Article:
“After the relay, I just tried to nurse my shoulder for the next few days. Some adrenalin got me through that race. I don’t know how I did it.
“My mental attitude has been top notch, so confident going into races. I wasn’t nervous at all, it’s not my main event, it’s probably the worst one in the programme this week.”
A world record is not a bad result for his “worst” event. Dunn has proved himself a slick competitor in Tokyo, following up on his three golds at the 2019 World Championships to deliver here, when it mattered most.
Previously competing in able-bodied events, Dunn, who has autism, was guided towards para sport in 2018 by a new coach. On Thursday he races his final event, the 100m backstroke, where he could well make it four golds, plus a silver at an individual Games.
Though not a British record in the pool – Christopher Holmes won six golds and one silver at the 1992 Games in Barcelona – it is an impressive haul for a relatively newbie para swimmer, especially after he revealed to struggling for motivation during the lockdown months of no competition.
Dunn said: “I love competing. You train to compete, when there was a whole 12-month block with nothing to really aim for, no end goal, it’s difficult.
“I didn’t expect to get three golds at all but I’m a confident person when I’m in good shape. I believe no one can beat me.”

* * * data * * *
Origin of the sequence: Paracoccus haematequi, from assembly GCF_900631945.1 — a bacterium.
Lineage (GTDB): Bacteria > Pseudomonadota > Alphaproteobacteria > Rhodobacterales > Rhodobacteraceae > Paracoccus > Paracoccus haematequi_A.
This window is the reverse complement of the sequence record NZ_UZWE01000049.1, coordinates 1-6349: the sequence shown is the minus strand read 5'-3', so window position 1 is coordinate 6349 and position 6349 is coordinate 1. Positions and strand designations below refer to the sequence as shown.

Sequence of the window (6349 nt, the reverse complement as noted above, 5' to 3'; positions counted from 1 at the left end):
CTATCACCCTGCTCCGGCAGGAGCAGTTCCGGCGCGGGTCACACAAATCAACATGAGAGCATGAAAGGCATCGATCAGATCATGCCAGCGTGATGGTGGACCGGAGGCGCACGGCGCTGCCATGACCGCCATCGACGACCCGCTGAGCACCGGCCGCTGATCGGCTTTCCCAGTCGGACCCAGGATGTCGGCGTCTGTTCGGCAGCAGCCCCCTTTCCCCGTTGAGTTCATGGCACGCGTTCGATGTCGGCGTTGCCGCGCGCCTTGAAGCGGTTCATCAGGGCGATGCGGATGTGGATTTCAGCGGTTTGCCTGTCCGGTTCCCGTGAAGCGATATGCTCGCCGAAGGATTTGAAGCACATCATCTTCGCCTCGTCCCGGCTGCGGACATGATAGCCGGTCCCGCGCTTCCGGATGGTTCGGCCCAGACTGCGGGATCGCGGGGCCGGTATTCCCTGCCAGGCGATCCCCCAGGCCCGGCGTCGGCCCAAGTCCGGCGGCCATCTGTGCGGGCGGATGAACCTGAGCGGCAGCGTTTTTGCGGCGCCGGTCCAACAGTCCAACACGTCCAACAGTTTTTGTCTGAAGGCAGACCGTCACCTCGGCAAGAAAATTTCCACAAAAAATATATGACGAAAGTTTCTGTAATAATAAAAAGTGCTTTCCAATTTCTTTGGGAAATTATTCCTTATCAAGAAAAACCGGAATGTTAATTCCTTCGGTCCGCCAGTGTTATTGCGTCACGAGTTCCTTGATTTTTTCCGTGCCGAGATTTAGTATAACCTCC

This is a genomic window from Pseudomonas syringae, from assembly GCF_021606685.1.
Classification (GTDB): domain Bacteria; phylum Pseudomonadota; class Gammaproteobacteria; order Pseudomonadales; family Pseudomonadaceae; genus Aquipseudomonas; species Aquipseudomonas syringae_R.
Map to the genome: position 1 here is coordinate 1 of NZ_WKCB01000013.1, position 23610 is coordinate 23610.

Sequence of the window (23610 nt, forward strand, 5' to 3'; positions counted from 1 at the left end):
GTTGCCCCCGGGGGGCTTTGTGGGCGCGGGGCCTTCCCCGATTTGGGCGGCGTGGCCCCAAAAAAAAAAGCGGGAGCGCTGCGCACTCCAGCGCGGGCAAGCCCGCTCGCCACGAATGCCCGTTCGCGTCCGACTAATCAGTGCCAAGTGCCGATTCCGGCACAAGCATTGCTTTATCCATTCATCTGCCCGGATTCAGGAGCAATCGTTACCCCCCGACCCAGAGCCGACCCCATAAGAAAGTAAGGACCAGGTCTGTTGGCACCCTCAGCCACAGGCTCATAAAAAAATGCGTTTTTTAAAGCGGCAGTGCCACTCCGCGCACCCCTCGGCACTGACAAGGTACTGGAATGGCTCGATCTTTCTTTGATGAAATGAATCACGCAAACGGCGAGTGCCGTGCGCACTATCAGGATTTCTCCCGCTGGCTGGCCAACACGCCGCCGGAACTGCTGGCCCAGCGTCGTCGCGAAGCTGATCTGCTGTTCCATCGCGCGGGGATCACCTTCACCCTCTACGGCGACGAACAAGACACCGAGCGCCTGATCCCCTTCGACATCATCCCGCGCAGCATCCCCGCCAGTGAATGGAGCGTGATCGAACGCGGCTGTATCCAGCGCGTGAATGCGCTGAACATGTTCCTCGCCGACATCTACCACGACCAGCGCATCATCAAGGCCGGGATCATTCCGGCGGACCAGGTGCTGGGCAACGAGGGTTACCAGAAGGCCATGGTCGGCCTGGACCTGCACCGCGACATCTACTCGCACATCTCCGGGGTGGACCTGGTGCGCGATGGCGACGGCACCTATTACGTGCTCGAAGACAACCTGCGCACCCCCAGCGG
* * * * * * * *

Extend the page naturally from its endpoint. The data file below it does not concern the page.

At the exact moment Dunn powered to his victory, team-mate Stephen Clegg was voicing his own ambitions to race a world record time in his signature S12 100m butterfly on Friday.
He had just snuck his second medal in Tokyo, a bronze medal in the 100m freestyle event in a British record time, but already had loftier aims in mind: “It’s a good omen for the event I’ve been completely 100 per cent focused on these last three years.”
Clegg, 25, who has Stargardt disease – a deteriorating genetic eye condition – is brother to double-Paralympic champion sprinter Libby, and has his heart set on his own gold.
He swam a world record in April, and since then has had the time he is targeting in Tokyo set as his phone’s screensaver: “I’m really, really excited to see what kind of time I can lay down – hopefully do some world record performances.”
In the women’s S14 200m individual medley there were two British medals, with Bethany Firth and Louise Fiddes making the podium again to take silver and bronze.
Fiddes had been disqualified from her heat, for using a butterfly kick during the breast stroke leg, but was later reinstated for the final after the British team appealed.
She beat team-mate Jessica-Jane Applegate to the medal, while Hannah Russell won her second medal in Tokyo, with bronze in the S12 100m freestyle.
Grainger hints at funding boost for wheelchair rugby
By Molly McElwee in Tokyo
Dame Katherine Grainger, the UK Sport chair, has addressed the decision to cut wheelchair rugby’s funding in 2016, after the British team won its first ever Paralympic gold medal on Sunday.
The triumph was in spite of the governing body losing its high-performance UK Sport funding after Rio, only receiving additional emergency funds during the few months build-up to Tokyo. Great Britain Wheelchair Rugby, who have been awarded £2.6 million funding for Paris 2024, at one time this cycle had to crowdfund in order to finance the team.